The medals and logbooks presented to MOTAT.

A close-up of the medals presented by Mr Munro to the museum. Photo: RNZ / Tiana Barns

At the end of the war, he returned to Gisborne and worked for the State Advances Corporation in land valuation and the settlement of returned servicemen.

He married Betty Hill in 1948 and the couple had five children.

In 1961, he went back on the land and remained a farmer until his retirement.

Mr Munro was a Justice of the Peace and was active in local body politics in the Waitomo District, including as the district's mayor from 1989 to 1995. He became a Companion of the New Zealand Order of Merit for his services to local government and the community in 1997.

He rarely flew again after the war and, when the news came in 2006 that New Zealand film-maker Peter Jackson intended re-making the 1954 Dambusters film, he had some doubts that the story was worth telling again.

"I know it's history. It certainly stood out in Air Force history in one of the great operations of the war but whether it was any greater than many of the other operations carried out by the Air Force, I don't know. I have some reservations."

Bomber Command Association chief executive Peter Wheeler, a long-time friend of Mr Munro, said he would not have wanted to have been described as a hero.

He said he was always disappointed he had to turn his bomber back on the way to the Dambusters mission.

"I think he felt rather bad about that. However, late in life considered, maybe it saved his life - and, of course, after that raid, he then stayed with the squadron for a long time and he carried out many other bombing raids."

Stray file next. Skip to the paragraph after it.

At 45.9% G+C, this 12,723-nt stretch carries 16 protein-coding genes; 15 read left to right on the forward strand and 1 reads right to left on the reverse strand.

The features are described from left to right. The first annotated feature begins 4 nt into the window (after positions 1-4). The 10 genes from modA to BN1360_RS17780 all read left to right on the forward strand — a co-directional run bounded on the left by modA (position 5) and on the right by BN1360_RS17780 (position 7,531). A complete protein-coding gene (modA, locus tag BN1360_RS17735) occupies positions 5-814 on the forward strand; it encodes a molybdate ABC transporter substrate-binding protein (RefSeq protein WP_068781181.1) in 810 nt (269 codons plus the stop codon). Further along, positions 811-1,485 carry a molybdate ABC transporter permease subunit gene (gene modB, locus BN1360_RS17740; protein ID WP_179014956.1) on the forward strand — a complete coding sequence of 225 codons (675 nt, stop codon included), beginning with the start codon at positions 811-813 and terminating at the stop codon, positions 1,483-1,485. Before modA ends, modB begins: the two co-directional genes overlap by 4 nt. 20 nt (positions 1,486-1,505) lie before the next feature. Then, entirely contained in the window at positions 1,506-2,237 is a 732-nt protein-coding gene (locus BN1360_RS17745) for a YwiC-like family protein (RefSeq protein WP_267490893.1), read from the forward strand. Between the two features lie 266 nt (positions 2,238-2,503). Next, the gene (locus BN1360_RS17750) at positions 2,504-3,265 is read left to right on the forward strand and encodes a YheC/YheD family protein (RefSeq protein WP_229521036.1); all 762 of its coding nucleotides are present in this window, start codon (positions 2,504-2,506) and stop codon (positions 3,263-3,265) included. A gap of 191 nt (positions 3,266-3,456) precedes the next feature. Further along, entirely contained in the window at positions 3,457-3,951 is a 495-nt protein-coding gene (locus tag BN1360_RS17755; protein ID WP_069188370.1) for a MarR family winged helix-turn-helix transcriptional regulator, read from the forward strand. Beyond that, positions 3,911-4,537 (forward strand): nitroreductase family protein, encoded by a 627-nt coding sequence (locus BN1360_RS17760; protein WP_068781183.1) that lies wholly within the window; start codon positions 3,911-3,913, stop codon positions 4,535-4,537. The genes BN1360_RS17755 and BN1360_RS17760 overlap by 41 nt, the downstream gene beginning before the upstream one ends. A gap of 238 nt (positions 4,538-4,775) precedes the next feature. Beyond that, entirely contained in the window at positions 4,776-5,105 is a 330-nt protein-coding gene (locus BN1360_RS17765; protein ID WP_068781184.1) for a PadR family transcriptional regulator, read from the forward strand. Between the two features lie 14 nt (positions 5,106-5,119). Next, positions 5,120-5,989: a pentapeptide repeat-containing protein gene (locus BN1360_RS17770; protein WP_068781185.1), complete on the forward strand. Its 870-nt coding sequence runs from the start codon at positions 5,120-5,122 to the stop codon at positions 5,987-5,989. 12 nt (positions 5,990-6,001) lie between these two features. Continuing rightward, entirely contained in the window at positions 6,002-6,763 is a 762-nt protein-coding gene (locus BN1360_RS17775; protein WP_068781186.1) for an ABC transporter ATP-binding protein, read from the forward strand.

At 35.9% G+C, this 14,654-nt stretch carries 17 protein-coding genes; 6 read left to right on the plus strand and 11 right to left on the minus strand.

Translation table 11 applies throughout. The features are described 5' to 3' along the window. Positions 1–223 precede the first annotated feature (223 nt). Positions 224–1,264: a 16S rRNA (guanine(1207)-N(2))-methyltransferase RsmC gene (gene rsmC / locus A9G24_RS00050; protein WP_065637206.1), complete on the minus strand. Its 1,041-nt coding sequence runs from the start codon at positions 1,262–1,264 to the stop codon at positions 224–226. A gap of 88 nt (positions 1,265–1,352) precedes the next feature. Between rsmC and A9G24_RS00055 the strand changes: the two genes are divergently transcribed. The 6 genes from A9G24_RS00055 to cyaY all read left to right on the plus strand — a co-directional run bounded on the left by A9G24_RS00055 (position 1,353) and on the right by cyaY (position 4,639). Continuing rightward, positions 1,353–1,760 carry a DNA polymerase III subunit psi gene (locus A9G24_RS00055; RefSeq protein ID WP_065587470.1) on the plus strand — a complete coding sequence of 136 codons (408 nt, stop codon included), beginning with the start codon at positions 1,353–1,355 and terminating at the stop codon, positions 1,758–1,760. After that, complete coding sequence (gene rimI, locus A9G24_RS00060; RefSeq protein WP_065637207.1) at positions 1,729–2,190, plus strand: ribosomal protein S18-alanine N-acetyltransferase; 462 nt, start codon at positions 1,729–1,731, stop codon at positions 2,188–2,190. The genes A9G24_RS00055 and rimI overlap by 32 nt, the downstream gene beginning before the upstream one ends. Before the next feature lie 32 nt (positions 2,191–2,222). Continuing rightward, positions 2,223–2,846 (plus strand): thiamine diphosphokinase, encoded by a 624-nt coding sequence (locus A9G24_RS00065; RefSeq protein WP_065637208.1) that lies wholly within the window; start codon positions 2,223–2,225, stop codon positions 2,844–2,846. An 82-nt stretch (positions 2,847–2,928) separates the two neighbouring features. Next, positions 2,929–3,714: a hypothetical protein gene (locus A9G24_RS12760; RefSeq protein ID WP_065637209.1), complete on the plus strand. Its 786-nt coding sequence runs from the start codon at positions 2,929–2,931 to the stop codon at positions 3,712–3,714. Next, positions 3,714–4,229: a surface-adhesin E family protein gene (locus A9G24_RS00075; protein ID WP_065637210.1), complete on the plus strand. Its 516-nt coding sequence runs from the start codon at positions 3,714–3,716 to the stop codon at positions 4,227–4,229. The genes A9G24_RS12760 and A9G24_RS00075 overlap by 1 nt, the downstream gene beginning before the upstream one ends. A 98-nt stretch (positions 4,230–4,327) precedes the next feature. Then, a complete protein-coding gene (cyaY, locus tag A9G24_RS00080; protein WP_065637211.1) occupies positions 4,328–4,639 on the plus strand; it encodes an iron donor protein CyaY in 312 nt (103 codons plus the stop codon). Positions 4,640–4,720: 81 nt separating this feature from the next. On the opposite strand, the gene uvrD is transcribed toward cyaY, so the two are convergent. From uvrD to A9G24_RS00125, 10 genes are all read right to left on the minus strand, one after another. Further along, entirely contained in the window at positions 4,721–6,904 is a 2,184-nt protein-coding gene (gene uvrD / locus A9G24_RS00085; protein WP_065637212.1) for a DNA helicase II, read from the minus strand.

Royal New Zealand Air Force head Air Vice-Marshal Mike Yardley said Mr Munro was a distinguished and highly-decorated officer and epitomised the values of the New Zealand Defence Force through his courage, commitment and comradeship.

He said Mr Munro made a lasting impression and his valour would remain an inspiration to those serving in the air force, both now and in the future.

New home for medals

In 2015, Mr Munro decided to put his medals up for auction to help pay for the upkeep of the Bomber Command Memorial in London.

They were expected to fetch up to $100,000.

However, British philanthropist Lord Ashcroft stepped in to stop the sale and the possibility of the medals leaving New Zealand.

He offered to donate about $150,000 for the memorial's upkeep if Mr Munro gifted his medals to the Museum of Transport and Technology (MOTAT) in Auckland

So, at a special ceremony in April 2015, Mr Munro presented his medals and logbooks to the museum.

The ceremony took place in front of the museum's Avro Lancaster Bomber - one of the few remaining examples of the planes used in the dam raids.

MOTAT chief executive Michael Frawley said he was honoured to accept the items into the museum's collection.

He said MOTAT planned to develop an exhibition highlighting the actions of Mr Munro and the other New Zealand members of Bomber Command during the war.